On Network TV, Fight Against Terrorism Is Never-Ending

How many of these homeland-security, terrorist-fighting TV shows have we had since the early ’00s?

Possibly too many to count accurately. Certainly, they burgeoned in the wake of 9/11. But perhaps more importantly, in a TV context, they proliferated in the wake of “24,” which premiered only two months after 9/11 in November 2001. The Kiefer Sutherland action drama set a standard for these kinds of TV shows that subsequent series have almost never met.

Although the memory of the 9/11 attacks remains vivid for many of us, it has been a long time -- almost 20 years. It is reasonable to wonder if the danger of terrorist attacks is still top of mind for American TV audiences.

The TV industry seems to think so. Each season seems to bring new drama shows about swashbuckling FBI and CIA agents working 24/7 to foil various plots. According to these shows, these plots are in the hatching and just-about-to-happen stage just about every day. Most of these shows prove to be short-lived.



In network TV's latest entry in the terrorist-fighting pantheon -- “The Enemy Within,” premiering Monday night on NBC -- the paranoia meter gets ratcheted up to 11. In the show's premiere, the claim is made that thousands of enemy spies, saboteurs, and would-be mass killers are living among us in guises we cannot detect.

The question is, does this heightened sense of paranoia parallel the way people are feeling in real life? This has long been the key to the success of many TV shows -- that they reflect current trends in attitudes and thoughts. Where this new show is concerned, it feels like it is over-reaching in its insistence that the culture is more paranoid today than it has ever been.

“The Enemy Within” is about spies and baddies in our government and in our neighborhoods. The show centers on two principal characters. One is an FBI agent played by Morris Chestnut. The other is a former high-ranking CIA operative played by Jennifer Carpenter, who is best known for playing serial killer Dexter Morgan's sister in the Showtime series “Dexter.”

In “The Enemy Within,” she is serving a life sentence in a supermax prison following her conviction on treason charges. The backstory is that her actions seemingly in support of a plot to kill fellow CIA personnel got four of them killed. One happened to be the fiancée of the Morris Chestnut character.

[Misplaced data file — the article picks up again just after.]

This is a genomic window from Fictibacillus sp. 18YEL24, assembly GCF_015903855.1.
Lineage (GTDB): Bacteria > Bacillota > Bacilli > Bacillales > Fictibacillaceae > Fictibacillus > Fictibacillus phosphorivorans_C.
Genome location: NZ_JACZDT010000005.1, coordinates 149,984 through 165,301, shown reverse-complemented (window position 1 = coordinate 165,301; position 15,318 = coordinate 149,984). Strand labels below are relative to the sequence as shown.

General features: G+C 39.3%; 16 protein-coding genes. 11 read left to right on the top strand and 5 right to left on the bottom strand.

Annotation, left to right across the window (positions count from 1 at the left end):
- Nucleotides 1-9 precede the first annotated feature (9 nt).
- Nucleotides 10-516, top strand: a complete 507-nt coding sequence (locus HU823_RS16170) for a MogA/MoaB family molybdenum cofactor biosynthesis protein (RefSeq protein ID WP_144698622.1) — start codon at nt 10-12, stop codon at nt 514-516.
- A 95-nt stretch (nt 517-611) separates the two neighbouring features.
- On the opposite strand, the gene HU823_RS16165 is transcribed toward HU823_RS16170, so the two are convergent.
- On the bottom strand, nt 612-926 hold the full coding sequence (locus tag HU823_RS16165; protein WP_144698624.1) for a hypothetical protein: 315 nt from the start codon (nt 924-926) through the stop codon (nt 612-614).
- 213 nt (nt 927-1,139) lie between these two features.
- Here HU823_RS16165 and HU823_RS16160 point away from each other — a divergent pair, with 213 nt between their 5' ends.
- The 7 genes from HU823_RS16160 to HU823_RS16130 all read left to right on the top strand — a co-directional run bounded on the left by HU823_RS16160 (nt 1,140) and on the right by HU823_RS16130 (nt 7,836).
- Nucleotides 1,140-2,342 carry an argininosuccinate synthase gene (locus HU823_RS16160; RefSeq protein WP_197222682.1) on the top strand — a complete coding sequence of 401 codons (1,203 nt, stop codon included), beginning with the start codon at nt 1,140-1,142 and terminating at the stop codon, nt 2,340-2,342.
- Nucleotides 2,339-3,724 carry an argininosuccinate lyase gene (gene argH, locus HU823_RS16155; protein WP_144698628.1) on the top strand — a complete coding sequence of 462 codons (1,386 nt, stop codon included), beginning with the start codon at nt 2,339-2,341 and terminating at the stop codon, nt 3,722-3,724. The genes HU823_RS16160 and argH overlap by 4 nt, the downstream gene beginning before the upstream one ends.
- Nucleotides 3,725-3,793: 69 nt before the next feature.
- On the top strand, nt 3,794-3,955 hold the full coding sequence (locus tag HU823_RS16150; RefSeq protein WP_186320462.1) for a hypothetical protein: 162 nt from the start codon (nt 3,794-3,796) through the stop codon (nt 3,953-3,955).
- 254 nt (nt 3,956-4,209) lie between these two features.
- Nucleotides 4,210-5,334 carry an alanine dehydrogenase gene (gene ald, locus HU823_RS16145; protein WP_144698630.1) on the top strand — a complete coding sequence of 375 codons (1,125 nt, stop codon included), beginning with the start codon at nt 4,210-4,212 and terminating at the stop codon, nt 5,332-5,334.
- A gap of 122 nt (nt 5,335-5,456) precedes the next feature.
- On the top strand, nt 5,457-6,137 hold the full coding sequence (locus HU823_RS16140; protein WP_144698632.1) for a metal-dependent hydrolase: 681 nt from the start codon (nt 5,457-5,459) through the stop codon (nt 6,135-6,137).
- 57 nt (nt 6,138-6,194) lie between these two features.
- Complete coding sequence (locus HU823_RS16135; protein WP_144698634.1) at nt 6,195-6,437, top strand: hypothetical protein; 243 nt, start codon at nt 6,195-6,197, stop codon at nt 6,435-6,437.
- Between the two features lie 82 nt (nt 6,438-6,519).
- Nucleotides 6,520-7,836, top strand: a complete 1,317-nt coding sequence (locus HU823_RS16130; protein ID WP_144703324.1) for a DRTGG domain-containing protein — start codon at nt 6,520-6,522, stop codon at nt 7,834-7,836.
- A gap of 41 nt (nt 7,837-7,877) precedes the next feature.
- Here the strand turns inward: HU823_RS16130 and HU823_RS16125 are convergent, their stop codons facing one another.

Through a set of contrivances that could only occur on TV, this incarcerated former CIA agent is brought out of supermax to help the FBI track a terrorist who has eluded them for years. She has special skills and instincts that make her input very valuable. She is such a genius that I almost mistook this show for a CBS series, since the shows on that network are awash in gifted geniuses like this.

Meanwhile, the Chestnut character despises her for what he thinks was her role in the death of his fiancée. But he is forced by higher-ups to work with her nonetheless. And that's the premise.

The show itself is violent, maudlin, sad and dark. These characteristics would not seem to some people (if not most people) like the stuff entertainment should be made of. But TV keeps foisting these kinds of unpleasantries on us anyway.

In the two episodes provided for preview, various horrendous murders take place. One of them is a slaughter of DEA agents who board a boat and are then gunned down. One of them is shot in the head while he lies on the deck wounded and begging for his life. Filmed from above, blood and other matter explodes from his head onto the deck. The scene is disgusting.

In a world of real-life gun violence, it is time once again to note that TV today is more violent than it has ever been. 

As for “The Enemy Within,” it has about as much chance of returning for a second season next fall as dozens of other such shows that went nowhere.

“The Enemy Within” premieres Monday (February 25) at 10 p.m. Eastern on NBC.

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